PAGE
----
When a chess-playing robot broke a seven-year-old’s finger at the Moscow chess open recently, the story tapped into deep seated cultural ideas and fears about robots.
Robots, like other technologies, pose a range of ethical and human rights issues.
Safety – as highlighted by the chess incident – is paramount. But issues like privacy, discrimination, and transparency are also important. There is also the broader effect on society and human relationships when robots take over tasks.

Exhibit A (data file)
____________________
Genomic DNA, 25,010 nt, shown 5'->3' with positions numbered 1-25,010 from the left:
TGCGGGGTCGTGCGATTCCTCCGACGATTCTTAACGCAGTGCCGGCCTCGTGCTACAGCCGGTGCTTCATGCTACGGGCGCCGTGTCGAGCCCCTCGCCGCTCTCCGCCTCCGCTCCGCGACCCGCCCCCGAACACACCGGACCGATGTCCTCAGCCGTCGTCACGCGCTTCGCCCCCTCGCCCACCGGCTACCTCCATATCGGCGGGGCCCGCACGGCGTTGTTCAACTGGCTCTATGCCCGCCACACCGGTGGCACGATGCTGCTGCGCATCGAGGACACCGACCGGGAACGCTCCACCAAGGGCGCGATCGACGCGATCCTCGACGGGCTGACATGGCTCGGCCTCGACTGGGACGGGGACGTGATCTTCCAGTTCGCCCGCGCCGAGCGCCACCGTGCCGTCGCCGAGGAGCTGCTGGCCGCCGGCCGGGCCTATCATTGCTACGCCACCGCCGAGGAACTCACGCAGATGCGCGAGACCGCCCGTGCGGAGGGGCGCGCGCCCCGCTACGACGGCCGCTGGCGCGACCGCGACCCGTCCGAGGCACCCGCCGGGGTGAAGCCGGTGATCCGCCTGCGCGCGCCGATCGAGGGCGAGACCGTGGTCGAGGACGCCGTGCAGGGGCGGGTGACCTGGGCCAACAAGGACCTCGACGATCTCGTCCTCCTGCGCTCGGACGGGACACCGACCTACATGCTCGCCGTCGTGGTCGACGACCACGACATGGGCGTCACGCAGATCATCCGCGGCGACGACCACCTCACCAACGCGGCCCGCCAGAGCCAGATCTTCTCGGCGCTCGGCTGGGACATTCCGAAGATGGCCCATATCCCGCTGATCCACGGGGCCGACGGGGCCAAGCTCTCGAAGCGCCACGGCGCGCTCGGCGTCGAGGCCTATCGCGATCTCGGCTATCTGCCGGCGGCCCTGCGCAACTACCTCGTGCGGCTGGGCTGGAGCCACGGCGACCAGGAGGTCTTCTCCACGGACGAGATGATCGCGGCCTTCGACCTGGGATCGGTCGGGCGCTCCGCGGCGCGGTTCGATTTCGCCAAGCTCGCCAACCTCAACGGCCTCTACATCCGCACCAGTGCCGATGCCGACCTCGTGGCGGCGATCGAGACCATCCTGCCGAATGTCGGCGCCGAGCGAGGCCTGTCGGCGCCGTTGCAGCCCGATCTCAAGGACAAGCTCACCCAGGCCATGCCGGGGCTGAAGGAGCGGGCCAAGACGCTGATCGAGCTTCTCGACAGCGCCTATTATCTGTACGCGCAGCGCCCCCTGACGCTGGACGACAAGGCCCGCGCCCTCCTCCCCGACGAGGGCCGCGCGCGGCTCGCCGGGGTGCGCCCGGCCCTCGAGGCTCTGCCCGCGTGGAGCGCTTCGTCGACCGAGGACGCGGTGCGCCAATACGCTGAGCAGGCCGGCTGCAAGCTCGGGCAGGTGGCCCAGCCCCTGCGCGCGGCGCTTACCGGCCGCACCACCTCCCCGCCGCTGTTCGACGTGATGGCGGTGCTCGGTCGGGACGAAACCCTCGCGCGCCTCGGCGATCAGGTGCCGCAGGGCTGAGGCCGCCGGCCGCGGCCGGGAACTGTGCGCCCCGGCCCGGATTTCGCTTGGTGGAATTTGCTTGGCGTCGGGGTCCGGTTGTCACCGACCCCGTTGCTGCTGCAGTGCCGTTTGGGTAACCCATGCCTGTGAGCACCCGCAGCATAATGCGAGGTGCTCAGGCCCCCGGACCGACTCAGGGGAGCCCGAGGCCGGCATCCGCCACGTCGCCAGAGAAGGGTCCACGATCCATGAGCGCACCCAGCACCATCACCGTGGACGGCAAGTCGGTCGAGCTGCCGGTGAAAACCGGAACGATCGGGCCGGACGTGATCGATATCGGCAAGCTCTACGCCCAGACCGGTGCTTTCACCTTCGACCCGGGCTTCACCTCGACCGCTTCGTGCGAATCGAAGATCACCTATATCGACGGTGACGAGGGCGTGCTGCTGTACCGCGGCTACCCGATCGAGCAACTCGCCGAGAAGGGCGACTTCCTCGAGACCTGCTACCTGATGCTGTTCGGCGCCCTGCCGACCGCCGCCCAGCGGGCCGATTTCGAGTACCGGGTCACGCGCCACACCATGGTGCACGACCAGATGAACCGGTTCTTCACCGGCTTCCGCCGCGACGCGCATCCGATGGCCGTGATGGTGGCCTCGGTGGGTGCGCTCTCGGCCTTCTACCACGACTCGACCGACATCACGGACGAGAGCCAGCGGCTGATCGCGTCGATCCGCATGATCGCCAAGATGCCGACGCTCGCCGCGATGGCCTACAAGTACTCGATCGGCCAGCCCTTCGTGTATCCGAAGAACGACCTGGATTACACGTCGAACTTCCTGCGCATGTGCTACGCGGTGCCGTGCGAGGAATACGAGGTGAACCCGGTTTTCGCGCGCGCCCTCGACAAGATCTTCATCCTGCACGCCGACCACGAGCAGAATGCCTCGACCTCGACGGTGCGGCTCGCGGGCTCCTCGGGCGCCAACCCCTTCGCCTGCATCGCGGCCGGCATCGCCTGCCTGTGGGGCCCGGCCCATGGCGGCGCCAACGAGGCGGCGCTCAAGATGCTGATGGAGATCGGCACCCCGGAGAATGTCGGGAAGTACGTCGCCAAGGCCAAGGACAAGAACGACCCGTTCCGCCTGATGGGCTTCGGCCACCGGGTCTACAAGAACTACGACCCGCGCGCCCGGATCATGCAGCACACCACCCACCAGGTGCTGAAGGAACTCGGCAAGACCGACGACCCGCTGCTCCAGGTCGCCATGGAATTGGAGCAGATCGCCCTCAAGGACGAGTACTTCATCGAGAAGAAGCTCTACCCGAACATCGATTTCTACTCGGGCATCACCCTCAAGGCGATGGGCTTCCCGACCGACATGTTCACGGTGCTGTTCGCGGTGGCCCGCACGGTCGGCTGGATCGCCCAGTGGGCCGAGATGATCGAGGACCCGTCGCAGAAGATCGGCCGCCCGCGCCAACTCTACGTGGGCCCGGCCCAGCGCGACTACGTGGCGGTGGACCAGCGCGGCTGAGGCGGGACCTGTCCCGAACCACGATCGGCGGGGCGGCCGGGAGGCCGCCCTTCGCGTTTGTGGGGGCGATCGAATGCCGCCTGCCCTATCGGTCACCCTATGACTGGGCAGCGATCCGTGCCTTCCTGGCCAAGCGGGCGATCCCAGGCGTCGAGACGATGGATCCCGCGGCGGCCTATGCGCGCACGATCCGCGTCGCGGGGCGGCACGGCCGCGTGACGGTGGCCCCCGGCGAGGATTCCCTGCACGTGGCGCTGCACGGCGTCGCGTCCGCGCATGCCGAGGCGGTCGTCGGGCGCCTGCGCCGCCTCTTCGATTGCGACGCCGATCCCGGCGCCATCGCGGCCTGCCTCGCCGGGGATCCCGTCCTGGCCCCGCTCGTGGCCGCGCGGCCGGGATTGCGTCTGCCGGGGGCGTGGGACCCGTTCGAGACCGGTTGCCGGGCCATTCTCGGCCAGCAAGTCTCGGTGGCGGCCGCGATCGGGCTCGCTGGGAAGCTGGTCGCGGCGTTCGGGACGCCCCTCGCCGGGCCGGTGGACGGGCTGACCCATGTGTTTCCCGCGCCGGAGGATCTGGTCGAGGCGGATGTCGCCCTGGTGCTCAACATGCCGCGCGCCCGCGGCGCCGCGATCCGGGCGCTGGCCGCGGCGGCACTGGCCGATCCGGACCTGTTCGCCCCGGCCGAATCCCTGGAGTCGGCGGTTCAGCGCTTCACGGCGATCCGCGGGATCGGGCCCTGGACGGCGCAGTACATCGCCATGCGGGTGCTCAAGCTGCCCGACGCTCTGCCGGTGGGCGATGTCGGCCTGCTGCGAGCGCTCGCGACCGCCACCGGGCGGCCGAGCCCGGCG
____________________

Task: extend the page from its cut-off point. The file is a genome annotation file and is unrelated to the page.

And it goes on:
Professor Robert Sparrow is an expert in philosophy and applied ethics at Monash University, including the ethics of new technologies like robots. We chat to Robert about robot ethics, and ask him whether Asimov’s Three Laws of Robotics hold any relevance today.
Originally published by Cosmos as Machines with meaning: the ethics of robots
Petra Stock has a degree in environmental engineering and a Masters in Journalism from University of Melbourne. She has previously worked as a climate and energy analyst.
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